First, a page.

Thursday, April 19, 2012

waiting....for it to pass...

Lying in bed at 8:30 am...

The muscles in my arms, in particular my deltoids, feel like they are dripping acid...

Deep, profound aching in arms and palms of hands and neck and shoulders...

This is central pain...

Pain that originates in the spinal cord and/or brain...

I've read stroke patients often deal with such pain. I did not know that.


My dog, on the bed, shifts his position and leans against my back. I yearn for his closeness, expecting the only thing good I could sense right now, his love and loyalty, his warmth and his understanding...

but, please, the pressure causes more pain. Which I will endure in exchange for that good...


for oxycodone to ease the aching...remembering my pain doctor telling me, "If the pain doesn't go away in 40 minutes, take another pill."

I thought this was gone after my surgery. I had thought that the stabilization of my head and neck, the miracle of the surgery, had also removed this condition that has haunted my days for years. But...I guess not. I can see now that the higher dose of pain meds was handling this pain. And I've been weaning myself down on the meds, finally, the other day, reaching the dosage plateau I was on "pre-surgery."

So much on the news these days about abuse of oxycodone... the harm it does for so many who need this medication, the families who begin to wrongly judge their loved ones...thankfully, I do not have to deal with this lack of understanding or this misjudgment. Thanks be to God.

I know this will pass. At least, I believe it will. This is the very pain that was keeping me in bed most of the day "pre-surgery." This is the very pain that convinced me to proceed with a dangerous and risky surgery, just knowing I could not continue life that way. Now, like a long-gone ghost that has suddenly returned, it's back. My hope, where I'm placing my confidence, is that the gain from the surgery will be, at least, that this deeply, profound, all-encompassing, life-stopping pain will pass...will pass more quickly than it did before surgery. I have faith that it will. I have faith that all things will eventually be so much better. Please, oh Lord.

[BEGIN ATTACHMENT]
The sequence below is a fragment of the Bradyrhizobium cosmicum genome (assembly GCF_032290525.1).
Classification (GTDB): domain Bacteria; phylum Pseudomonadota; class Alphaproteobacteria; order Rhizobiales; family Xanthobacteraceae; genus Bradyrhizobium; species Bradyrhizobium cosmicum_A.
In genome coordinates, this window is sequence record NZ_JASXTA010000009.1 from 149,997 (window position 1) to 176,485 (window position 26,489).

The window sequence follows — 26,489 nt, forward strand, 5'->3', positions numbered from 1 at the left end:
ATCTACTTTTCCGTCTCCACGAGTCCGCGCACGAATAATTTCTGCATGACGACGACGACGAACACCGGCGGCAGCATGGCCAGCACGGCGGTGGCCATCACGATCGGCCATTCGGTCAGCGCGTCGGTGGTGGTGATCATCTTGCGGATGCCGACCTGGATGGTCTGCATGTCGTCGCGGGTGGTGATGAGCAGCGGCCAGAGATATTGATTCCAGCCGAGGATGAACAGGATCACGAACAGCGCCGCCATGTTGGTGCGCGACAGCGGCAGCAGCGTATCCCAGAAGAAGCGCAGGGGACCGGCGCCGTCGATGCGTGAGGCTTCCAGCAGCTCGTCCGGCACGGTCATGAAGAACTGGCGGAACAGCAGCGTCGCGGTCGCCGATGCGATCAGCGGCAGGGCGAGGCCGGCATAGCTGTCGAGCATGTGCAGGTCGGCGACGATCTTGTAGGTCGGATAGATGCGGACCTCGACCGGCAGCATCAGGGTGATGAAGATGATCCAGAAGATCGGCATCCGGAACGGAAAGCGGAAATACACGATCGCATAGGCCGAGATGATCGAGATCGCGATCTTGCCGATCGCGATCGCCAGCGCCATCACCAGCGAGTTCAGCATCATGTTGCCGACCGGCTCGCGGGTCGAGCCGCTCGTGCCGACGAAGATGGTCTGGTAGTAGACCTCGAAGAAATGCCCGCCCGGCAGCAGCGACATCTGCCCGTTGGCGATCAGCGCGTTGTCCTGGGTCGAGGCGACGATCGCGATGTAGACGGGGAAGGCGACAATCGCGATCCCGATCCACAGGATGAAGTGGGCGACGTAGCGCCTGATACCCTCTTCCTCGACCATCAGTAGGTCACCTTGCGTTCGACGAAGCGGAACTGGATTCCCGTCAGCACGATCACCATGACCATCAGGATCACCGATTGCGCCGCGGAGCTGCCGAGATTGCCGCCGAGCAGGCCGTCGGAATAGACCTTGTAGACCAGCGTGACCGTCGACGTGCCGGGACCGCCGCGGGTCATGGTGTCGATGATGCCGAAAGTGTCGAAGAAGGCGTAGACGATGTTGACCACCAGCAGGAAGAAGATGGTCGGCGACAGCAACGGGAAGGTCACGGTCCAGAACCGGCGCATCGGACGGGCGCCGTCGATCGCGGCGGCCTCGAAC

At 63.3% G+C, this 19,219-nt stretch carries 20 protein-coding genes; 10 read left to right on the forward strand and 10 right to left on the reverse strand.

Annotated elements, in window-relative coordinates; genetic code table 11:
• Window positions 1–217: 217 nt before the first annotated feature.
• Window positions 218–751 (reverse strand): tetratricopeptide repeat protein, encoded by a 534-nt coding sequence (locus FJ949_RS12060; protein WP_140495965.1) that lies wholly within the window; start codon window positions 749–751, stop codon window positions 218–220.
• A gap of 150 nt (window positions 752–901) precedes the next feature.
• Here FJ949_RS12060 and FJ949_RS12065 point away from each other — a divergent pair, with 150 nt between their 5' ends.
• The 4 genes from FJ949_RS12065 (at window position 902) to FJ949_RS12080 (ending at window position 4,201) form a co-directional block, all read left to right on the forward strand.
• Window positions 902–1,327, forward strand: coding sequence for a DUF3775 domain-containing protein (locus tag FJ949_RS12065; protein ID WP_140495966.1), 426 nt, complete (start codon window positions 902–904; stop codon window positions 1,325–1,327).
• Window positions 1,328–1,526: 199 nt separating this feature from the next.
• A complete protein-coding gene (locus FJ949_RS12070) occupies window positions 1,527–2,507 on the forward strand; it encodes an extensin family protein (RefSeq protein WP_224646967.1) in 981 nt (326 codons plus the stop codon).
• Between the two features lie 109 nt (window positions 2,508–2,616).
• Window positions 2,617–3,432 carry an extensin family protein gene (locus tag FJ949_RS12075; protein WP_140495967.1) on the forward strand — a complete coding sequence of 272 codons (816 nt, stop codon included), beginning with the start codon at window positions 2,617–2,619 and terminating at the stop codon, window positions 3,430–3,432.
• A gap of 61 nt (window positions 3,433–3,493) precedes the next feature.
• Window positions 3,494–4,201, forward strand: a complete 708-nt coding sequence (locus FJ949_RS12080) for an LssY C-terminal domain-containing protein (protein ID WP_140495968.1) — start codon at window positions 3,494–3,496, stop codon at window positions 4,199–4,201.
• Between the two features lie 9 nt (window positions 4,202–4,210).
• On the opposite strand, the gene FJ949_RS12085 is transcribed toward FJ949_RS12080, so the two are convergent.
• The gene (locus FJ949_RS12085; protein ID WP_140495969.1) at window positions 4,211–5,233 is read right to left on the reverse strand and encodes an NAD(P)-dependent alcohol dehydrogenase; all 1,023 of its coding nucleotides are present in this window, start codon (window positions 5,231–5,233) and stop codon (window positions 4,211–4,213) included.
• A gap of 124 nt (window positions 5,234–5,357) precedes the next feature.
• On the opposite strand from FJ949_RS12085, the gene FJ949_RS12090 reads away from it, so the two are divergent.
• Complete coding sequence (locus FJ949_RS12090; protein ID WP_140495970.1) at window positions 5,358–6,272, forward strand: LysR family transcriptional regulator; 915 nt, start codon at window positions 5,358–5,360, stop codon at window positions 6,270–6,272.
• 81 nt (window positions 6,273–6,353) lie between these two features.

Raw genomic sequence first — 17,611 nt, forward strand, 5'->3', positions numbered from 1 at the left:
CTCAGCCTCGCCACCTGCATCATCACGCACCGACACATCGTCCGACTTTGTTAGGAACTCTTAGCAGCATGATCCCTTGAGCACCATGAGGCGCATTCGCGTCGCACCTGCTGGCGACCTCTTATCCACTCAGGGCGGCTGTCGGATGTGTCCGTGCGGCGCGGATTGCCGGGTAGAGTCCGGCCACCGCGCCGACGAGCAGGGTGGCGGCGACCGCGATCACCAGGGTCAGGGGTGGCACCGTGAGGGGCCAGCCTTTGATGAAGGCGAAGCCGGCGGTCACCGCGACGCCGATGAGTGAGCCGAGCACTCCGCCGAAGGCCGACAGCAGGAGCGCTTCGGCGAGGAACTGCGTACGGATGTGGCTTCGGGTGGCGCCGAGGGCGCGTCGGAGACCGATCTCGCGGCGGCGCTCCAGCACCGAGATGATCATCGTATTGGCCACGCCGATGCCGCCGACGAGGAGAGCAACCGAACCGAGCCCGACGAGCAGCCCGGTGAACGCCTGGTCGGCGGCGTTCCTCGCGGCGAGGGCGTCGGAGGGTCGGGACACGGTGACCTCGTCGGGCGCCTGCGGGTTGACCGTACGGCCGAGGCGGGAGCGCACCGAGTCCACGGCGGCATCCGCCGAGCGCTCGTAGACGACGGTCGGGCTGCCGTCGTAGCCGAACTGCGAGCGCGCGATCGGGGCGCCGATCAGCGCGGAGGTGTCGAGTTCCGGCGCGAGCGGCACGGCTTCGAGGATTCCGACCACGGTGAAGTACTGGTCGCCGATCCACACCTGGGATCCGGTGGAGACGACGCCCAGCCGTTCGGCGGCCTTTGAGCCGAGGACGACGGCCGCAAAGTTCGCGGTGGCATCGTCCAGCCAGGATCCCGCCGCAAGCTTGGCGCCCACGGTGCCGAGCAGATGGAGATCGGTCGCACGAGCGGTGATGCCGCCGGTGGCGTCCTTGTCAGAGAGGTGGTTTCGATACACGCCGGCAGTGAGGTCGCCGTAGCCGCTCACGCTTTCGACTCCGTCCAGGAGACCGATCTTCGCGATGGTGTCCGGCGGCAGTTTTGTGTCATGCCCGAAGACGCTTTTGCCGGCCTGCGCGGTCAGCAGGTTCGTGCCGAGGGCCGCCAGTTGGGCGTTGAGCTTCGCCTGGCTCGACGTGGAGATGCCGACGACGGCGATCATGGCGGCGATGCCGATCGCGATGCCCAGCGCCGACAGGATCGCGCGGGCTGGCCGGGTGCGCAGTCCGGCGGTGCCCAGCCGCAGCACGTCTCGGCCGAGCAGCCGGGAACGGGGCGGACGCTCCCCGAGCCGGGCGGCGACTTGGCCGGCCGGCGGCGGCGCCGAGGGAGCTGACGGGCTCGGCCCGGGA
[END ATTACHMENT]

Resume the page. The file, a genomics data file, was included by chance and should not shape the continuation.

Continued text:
Saturday, March 31, 2012

Recovery going well!

Of course, I have up and down days. And up and down "half days."
Yesterday, I can't describe it....for the first half of the day, I felt totally normal. This is something that I just do NOT feel!! Over the last 8 years, I might have a couple of hours of feeling pretty good, once or twice a year. But to go on for hours with this feeling that I am not a victim, an "injury victim," a patient anymore, well, all I can say is it was a feeling of elation and joy!

I thank God every day for the screws in my C1 and C2! Just those two transarticular screws mean the world to me. I fought tooth and nail for them, and now, in what seems in retrospect a simple endeavor, I have them and my heavy head is now firmly attached to my spine. Praise the Lord!

Already, the swallowing problems are nonexistent! I can't wait to see Dr. Ragel and tell him about this. About how much better I am feeling already and how I absolutely know that it's going to get many, many times better!

Boy, that's a lot of exclamation points.

I do still have pain. I was put onto a lot of painkillers in the hospital and I thank them for that. It showed me that a patient needs to be relaxed and out of pain in order to heal. Not writhing in pain. I did have a lot of pain in the hospital and was asking them for more painkillers every two hours, but they did their best to accomodate me and I do not recall having a terrible time. I liked it there!

So, I've been working to get off of them altogether, if I can. I'm already back down, pretty much, to the dosage I was taking before surgery. I'm proud of that. Now, I'm going to keep after it and see if I can get off, eventually, altogether. We'll see.